The Glider EP was the first record of My Bloody Valentine’s that I bought when it came out (in Our Price in St Albans) and is still the one that excites me the most. Soon, with its sampled drums, indecipherable vocals and swooning, droning guitars is still my favourite track of all time, but the rest of the EP is excellent as well, with the repetitive swooping drone of Glider and the otherworldly sounds of Don’t Ask Why and Off Your Face rounding it out nicely. I got a bit obsessed with the EP, listening to it endlessly while reading Chaos by James Gleick. Soon was remixed by Andy Weatherall, but the remix didn’t really do anything interesting and remains a curio at best.

Instrumental #2

Soon

Finally, the run of astonishing EPs came to a close with the Tremolo EP. The lead track – To Here Knows When – is perhaps the ultimate distillation of what Kevin Shields was trying to achieve, with the guitars so distorted and drenched in feedback that they sound like they have melted all over the indistinct vocals and the low-key, rattling rhythms. The rest of the EP is very variable, with one excellent track in the shape of Honey Power and two weaker ones in Swallow and Moon Song.

To Here Knows When

And so to Loveless. Widely regarded as the band’s best LP, and surrounded by a fascinating web of myths, stories and tales of excess, delays, illness, obsession and financial chaos. I won’t go into it all here but there are detailed discussions about its protracted and difficult birth on Wikipedia and in Loveless by Mike McGonigal. During the recording Colm was suffering from a debilitating illness and most of the drums on the LP are programmed. Kevin pretty much made the record in its entirety, playing all the guitar and bass parts and working the keyboards and samplers. Bilinda contributes vocals and Colm produced the 1 minute long ambient Touched track as well as drums for the LP’s opening track, recorded after he had recovered. Deb Googe is pretty much absent from the LP. For me, this sums up the problems with Loveless – the detuned, sweeping guitars, fey, indistinct vocals and sampled feedback are all present and correct but it feels like something is missing – specifically Deb and Colm who were part of what made the band so powerful live.

It is a great LP though, eclipsing anything produced by any of the other bands around at the time who had borrowed their sound from Isn’t Anything. Highlights include the opening track Only Shallow, as well as the towering Come In Alone and the fuzzy, soporific Sometimes (used to magical effect in Lost in Translation which Kevin helped to soundtrack). The two tracks taken from the preceding EPs – Soon and To Here Knows When – are also excellent. However, the LP is patchy; the sampled feedback becomes a bit sickly and there is a lack of power to some of the tracks.

Come In Alone

Sometimes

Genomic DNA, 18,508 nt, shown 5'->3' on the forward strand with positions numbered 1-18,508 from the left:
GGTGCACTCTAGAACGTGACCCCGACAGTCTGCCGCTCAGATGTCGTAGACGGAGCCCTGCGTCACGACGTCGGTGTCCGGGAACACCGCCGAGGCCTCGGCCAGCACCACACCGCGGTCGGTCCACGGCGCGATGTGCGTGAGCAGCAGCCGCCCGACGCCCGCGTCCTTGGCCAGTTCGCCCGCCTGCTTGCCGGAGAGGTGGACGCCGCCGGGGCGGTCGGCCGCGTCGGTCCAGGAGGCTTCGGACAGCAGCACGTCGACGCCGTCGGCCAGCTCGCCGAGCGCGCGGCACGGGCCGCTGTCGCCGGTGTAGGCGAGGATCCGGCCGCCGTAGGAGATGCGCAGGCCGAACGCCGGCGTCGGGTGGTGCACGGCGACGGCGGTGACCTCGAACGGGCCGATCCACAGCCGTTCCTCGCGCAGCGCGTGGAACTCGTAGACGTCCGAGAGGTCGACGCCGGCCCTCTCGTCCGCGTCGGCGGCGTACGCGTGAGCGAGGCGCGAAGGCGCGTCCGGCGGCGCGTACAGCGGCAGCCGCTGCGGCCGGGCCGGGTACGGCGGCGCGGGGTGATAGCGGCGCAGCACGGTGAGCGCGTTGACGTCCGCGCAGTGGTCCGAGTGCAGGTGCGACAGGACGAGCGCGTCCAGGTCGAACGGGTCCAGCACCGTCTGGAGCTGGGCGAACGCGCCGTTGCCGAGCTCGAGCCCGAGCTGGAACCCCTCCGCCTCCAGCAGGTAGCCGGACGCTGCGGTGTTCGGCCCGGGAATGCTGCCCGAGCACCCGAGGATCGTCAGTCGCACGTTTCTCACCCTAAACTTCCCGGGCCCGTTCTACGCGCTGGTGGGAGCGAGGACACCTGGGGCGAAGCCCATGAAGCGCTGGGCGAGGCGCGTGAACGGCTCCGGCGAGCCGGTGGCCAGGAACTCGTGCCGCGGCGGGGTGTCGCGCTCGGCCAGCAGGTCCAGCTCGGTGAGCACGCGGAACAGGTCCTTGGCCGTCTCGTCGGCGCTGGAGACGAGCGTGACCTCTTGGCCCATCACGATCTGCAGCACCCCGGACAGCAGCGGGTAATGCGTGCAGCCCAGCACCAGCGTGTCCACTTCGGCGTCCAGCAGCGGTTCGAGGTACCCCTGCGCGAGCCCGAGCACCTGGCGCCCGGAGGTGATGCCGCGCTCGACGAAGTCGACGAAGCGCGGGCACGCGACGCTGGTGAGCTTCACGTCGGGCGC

The EPs 88-91 CD which came out in 2012 contains a few rare and unreleased tracks. Of these, only the full 10 minute edit of Glider and a track called Angel, which sounds like it’s from around the same time as the Glider EP, are really all that interesting. The two missing tracks, both covers (of We Have All The Time In The World and Wire’s Map Ref 41ºN 93ºW) aren’t really worth tracking down unless you’re a completist!

So there you have it, I did it so you didn’t have to! If you like any of the music on here, please track it down and buy it. The re-issues are worth a go if you don’t already have the albums or EPs already, but you might struggle to get hold of the older stuff. You can usually get it, but it’ll be second hand and expensive. There was an unofficial compilation called Things Left Behind which collected the early singles, and there’s Ecstasy and Wine to take you up to the beginning of the re-issues. Happy hunting.

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So, you know already how my favourite band of all time are My Bloody Valentine, right? And it goes without saying you were aware that they haven’t released anything new (two weak cover versions for compilations aside) since Loveless in 1991? Of course you were.

Well they still haven’t released anything new, but what they have done is re-master Isn’t Anything (their 1988 masterpiece) along with the critically lauded and much imitated Loveless and re-released them on CD. They have also re-mastered and compiled their astonishing series of 4 EPs which were released around these LPs and stuck some rare and unreleased tracks on the end for good measure!

In honour of this I have conducted and MBVathon over the last week or so, which I will write a much longer post about some time next week.

For now I’ll just alert you to the re-issues if you weren’t aware of them. They are certainly worth getting if you don’t already have the originals. The re-mastering is very subtle, and almost impossible to detect on iPod headphones, so don’t bust a gut if you already own the CDs (I have Isn’t Anything on vinyl and that still sounds nicest; I wish I could afford a copy of Loveless on vinyl! *sighs*